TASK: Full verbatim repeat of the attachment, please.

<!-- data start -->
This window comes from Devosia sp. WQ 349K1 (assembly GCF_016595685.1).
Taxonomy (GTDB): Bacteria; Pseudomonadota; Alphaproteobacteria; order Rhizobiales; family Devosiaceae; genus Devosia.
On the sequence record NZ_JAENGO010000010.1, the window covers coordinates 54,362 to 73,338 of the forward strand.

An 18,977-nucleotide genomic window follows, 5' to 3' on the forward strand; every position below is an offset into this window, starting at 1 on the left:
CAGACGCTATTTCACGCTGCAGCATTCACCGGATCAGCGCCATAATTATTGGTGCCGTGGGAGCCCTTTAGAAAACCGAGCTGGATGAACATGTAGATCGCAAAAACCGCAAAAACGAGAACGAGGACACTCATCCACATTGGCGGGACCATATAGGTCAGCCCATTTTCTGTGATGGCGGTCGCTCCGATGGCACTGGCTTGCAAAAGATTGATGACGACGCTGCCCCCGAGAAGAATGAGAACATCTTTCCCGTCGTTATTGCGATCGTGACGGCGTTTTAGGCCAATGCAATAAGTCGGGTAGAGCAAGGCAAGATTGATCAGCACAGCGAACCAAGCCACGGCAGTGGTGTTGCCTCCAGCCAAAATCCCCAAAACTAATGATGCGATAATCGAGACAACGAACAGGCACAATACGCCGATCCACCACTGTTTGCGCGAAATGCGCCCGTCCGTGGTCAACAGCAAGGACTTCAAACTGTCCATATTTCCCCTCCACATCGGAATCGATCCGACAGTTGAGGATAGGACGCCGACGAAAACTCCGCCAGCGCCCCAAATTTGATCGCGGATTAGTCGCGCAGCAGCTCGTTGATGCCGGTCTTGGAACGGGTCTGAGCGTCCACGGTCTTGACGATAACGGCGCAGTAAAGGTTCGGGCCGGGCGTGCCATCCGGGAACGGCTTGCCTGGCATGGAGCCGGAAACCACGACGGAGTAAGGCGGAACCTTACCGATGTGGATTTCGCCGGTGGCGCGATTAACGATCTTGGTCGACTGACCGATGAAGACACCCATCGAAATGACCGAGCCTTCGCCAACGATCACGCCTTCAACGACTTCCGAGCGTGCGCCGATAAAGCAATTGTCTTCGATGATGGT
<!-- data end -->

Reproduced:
This window comes from Devosia sp. WQ 349K1 (assembly GCF_016595685.1).
Taxonomy (GTDB): Bacteria; Pseudomonadota; Alphaproteobacteria; order Rhizobiales; family Devosiaceae; genus Devosia.
On the sequence record NZ_JAENGO010000010.1, the window covers coordinates 54,362 to 73,338 of the forward strand.

An 18,977-nucleotide genomic window follows, 5' to 3' on the forward strand; every position below is an offset into this window, starting at 1 on the left:
CAGACGCTATTTCACGCTGCAGCATTCACCGGATCAGCGCCATAATTATTGGTGCCGTGGGAGCCCTTTAGAAAACCGAGCTGGATGAACATGTAGATCGCAAAAACCGCAAAAACGAGAACGAGGACACTCATCCACATTGGCGGGACCATATAGGTCAGCCCATTTTCTGTGATGGCGGTCGCTCCGATGGCACTGGCTTGCAAAAGATTGATGACGACGCTGCCCCCGAGAAGAATGAGAACATCTTTCCCGTCGTTATTGCGATCGTGACGGCGTTTTAGGCCAATGCAATAAGTCGGGTAGAGCAAGGCAAGATTGATCAGCACAGCGAACCAAGCCACGGCAGTGGTGTTGCCTCCAGCCAAAATCCCCAAAACTAATGATGCGATAATCGAGACAACGAACAGGCACAATACGCCGATCCACCACTGTTTGCGCGAAATGCGCCCGTCCGTGGTCAACAGCAAGGACTTCAAACTGTCCATATTTCCCCTCCACATCGGAATCGATCCGACAGTTGAGGATAGGACGCCGACGAAAACTCCGCCAGCGCCCCAAATTTGATCGCGGATTAGTCGCGCAGCAGCTCGTTGATGCCGGTCTTGGAACGGGTCTGAGCGTCCACGGTCTTGACGATAACGGCGCAGTAAAGGTTCGGGCCGGGCGTGCCATCCGGGAACGGCTTGCCTGGCATGGAGCCGGAAACCACGACGGAGTAAGGCGGAACCTTACCGATGTGGATTTCGCCGGTGGCGCGATTAACGATCTTGGTCGACTGACCGATGAAGACACCCATCGAAATGACCGAGCCTTCGCCAACGATCACGCCTTCAACGACTTCCGAGCGTGCGCCGATAAAGCAATTGTCTTCGATGATGGT